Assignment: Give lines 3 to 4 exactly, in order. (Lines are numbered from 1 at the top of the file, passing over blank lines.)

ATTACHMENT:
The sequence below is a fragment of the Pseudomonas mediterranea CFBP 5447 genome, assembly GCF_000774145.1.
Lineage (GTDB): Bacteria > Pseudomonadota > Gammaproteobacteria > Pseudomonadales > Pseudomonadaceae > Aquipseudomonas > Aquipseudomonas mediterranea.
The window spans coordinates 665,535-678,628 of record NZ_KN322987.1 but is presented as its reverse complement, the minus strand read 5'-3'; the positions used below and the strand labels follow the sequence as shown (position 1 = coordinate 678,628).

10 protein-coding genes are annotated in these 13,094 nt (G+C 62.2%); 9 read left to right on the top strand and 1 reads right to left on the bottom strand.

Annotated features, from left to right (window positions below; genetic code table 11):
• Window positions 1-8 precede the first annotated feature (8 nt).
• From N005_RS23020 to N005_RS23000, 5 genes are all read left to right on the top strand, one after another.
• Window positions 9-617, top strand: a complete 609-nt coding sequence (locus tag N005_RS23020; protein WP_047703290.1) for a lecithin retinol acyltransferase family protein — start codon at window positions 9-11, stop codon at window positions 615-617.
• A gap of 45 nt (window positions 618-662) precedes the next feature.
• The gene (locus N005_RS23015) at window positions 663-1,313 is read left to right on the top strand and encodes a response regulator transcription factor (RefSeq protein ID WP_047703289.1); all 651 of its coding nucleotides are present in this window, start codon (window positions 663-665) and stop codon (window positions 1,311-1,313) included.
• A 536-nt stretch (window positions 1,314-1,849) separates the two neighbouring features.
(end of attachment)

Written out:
The window spans coordinates 665,535-678,628 of record NZ_KN322987.1 but is presented as its reverse complement, the minus strand read 5'-3'; the positions used below and the strand labels follow the sequence as shown (position 1 = coordinate 678,628).

10 protein-coding genes are annotated in these 13,094 nt (G+C 62.2%); 9 read left to right on the top strand and 1 reads right to left on the bottom strand.